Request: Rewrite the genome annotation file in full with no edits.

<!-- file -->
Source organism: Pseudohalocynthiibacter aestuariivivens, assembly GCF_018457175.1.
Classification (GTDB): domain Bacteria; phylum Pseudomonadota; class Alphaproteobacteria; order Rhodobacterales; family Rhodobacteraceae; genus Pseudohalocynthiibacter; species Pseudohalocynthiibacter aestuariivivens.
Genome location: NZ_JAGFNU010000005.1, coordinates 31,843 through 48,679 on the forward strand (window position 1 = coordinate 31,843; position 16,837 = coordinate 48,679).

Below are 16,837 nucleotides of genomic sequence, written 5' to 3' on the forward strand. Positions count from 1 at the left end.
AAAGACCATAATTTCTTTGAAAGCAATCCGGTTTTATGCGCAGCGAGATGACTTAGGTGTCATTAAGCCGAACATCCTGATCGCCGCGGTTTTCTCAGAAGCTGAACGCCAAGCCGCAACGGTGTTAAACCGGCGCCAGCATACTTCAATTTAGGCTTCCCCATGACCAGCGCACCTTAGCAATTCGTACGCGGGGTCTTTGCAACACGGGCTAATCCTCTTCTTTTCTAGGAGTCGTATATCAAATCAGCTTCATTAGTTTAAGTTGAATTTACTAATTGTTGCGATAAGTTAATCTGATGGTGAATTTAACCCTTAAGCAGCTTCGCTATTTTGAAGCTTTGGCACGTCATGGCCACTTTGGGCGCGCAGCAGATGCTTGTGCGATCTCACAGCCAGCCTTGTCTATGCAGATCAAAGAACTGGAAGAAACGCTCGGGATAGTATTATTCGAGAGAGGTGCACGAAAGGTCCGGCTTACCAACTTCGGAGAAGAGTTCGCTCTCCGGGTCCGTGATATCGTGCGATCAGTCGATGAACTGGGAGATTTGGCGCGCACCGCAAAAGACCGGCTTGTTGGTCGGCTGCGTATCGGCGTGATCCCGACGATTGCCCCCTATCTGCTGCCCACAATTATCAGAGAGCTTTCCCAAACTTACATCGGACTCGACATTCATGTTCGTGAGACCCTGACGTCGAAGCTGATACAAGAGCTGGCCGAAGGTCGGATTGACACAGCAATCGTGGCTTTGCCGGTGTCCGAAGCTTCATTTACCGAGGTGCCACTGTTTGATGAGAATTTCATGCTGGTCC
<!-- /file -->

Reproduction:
Source organism: Pseudohalocynthiibacter aestuariivivens, assembly GCF_018457175.1.
Classification (GTDB): domain Bacteria; phylum Pseudomonadota; class Alphaproteobacteria; order Rhodobacterales; family Rhodobacteraceae; genus Pseudohalocynthiibacter; species Pseudohalocynthiibacter aestuariivivens.
Genome location: NZ_JAGFNU010000005.1, coordinates 31,843 through 48,679 on the forward strand (window position 1 = coordinate 31,843; position 16,837 = coordinate 48,679).

Below are 16,837 nucleotides of genomic sequence, written 5' to 3' on the forward strand. Positions count from 1 at the left end.
AAAGACCATAATTTCTTTGAAAGCAATCCGGTTTTATGCGCAGCGAGATGACTTAGGTGTCATTAAGCCGAACATCCTGATCGCCGCGGTTTTCTCAGAAGCTGAACGCCAAGCCGCAACGGTGTTAAACCGGCGCCAGCATACTTCAATTTAGGCTTCCCCATGACCAGCGCACCTTAGCAATTCGTACGCGGGGTCTTTGCAACACGGGCTAATCCTCTTCTTTTCTAGGAGTCGTATATCAAATCAGCTTCATTAGTTTAAGTTGAATTTACTAATTGTTGCGATAAGTTAATCTGATGGTGAATTTAACCCTTAAGCAGCTTCGCTATTTTGAAGCTTTGGCACGTCATGGCCACTTTGGGCGCGCAGCAGATGCTTGTGCGATCTCACAGCCAGCCTTGTCTATGCAGATCAAAGAACTGGAAGAAACGCTCGGGATAGTATTATTCGAGAGAGGTGCACGAAAGGTCCGGCTTACCAACTTCGGAGAAGAGTTCGCTCTCCGGGTCCGTGATATCGTGCGATCAGTCGATGAACTGGGAGATTTGGCGCGCACCGCAAAAGACCGGCTTGTTGGTCGGCTGCGTATCGGCGTGATCCCGACGATTGCCCCCTATCTGCTGCCCACAATTATCAGAGAGCTTTCCCAAACTTACATCGGACTCGACATTCATGTTCGTGAGACCCTGACGTCGAAGCTGATACAAGAGCTGGCCGAAGGTCGGATTGACACAGCAATCGTGGCTTTGCCGGTGTCCGAAGCTTCATTTACCGAGGTGCCACTGTTTGATGAGAATTTCATGCTGGTCC